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10.1: Introduction

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  • C allows compound data called structures, or struct for short. The idea is to use a variety of the basic data types such as float or int to describe some sort of object. Structures may contain several of each type along with pointers, arrays, and even other structures. There are many uses for such a construct and structures are very common in production C code.

    As an example, we may wish to describe an electronic component such as a transistor. What sort of things do we need? There are several performance parameters that may be used such as current gain, breakdown voltage and maximum power dissipation. All of these items may be represented as double variables. There will be a model number. This will probably be a string as it may contain letters (such as “2N3904”). There will need to be a manufacturer’s code. This could be an int. A real world device will have many more parameters than these five, but these will suffice for our purposes. If you only have one transistor to deal with, five separate variables is not a big deal to keep track of. On the other hand, what if you have a great number of parts as in a database? Perhaps there are 1000 devices. Creating 5000 separate variables and keeping them straight presents a bit of a challenge. It would be nice if we could combine the five items together into a “super variable”. Then, all we have to worry about is creating 1000 of them for the database (perhaps with an array, although there are other techniques). There shouldn’t be a problem of getting the current gain of one device confused with that of another. This is where structures come in. Below is an example of how we would define this transistor structure and associated instances.

    struct transistor {
        double        currentgain;
        double        breakdown;
        double        maxpower;
        short int     manufacturer;
        char          model[20];
    struct transistor my_transistor;
    struct transistor *ptransistor;

    We have defined a structure of type transistor. We have also declared an instance of a struct transistor called my_transistor, along with a pointer to a struct transistor called ptransistor. The five elements are referred to as the fields of the structure (e.g., the currentgain field). Note that this structure contains an array of characters for the model name/number. The model cannot exceed 19 characters (19 plus terminating null yields 20 declared). It is unlikely that we’ll ever have model name/number this long, but if by chance we do, we will have to truncate it.

    To set or retrieve values from an instance, we use a period to separate the structure name from the field of interest. Here are some examples:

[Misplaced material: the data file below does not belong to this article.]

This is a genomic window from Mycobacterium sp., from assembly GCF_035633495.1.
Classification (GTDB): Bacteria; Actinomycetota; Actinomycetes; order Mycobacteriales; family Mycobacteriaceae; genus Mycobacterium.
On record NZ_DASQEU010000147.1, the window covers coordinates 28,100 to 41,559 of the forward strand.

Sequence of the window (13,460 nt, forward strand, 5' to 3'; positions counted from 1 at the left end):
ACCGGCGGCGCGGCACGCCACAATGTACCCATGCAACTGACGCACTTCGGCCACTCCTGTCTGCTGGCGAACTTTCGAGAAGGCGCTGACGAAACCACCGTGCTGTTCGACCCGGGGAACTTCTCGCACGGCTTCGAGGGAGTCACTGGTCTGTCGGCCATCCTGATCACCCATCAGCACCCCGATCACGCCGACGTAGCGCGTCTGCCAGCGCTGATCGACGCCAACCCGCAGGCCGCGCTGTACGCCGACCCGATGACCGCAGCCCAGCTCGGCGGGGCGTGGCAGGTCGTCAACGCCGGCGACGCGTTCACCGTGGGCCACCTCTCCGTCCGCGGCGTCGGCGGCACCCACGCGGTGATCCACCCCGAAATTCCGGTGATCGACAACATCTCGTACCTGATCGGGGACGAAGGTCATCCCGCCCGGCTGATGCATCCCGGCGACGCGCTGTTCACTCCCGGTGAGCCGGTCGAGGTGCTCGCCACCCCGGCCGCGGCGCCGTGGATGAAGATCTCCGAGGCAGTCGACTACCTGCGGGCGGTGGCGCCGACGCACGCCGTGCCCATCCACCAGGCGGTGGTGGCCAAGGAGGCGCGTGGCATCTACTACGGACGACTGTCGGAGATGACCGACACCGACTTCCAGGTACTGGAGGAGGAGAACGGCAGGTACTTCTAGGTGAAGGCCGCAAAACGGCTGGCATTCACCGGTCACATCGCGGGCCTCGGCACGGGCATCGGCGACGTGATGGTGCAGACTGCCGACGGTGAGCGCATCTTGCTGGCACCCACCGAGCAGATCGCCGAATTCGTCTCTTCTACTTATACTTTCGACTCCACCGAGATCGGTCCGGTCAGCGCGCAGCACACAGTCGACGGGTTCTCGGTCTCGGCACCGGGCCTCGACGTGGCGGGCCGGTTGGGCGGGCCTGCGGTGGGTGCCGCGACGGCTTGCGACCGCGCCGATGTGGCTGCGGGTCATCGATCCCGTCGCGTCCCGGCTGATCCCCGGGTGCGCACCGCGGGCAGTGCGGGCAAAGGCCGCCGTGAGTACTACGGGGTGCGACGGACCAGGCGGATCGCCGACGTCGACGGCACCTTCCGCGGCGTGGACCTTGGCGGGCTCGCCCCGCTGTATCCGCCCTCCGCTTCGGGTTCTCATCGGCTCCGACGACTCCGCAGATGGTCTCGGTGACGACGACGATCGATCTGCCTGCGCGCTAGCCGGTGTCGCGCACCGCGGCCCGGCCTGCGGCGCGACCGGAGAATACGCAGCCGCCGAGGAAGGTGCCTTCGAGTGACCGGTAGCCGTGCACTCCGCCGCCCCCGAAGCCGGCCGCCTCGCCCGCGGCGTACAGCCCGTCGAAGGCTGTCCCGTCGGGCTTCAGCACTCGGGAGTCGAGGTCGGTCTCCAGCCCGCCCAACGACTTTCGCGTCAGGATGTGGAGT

my_transistor.currentgain = 200.0;
    my_transistor.maxpower = 50.0;
    my_transistor.manufacturer = 23;

    In the last assignment, it may be better to use a #define rather than a hard number. For example, place the following definition in a header file and then use the assignment below:

    #define MOTOROLA 23
    my_transistor.manufacturer = MOTOROLA;

    To set the model field, you could do something like this:

    strcpy( my_transistor.model, “2N3904” );

    Remember, strcpy() needs addresses. The double quote string literal produces this automatically. For the model field, we are using the shortcut described in earlier work. The line above is equivalent to:

    strcpy( &(my_transistor.model[0]), “2N3904” );

    If you need to use a field in a computation or comparison, the access is unchanged:

    if( my_transistor.breakdown > 75.0 )
        printf(“Breakdown voltage is at least 75 volts!\n”);

    A good question at this point is whether of not the declared order of the fields makes any difference. This depends on the compiler and target hardware. In some processors, multiple-byte variables such as long and short integers, floats and pointers must be word aligned. For example, a short int may be required to start on an even address or a float might be required to start on an address divisible by four. In such a system, a structure declared with the order of char, float, char, int will need pad bytes between some fields to ensure alignment and will take up more memory space than if the structure was organized as float, int, char, char. This is of particular importance if large arrays of structures are to be used.

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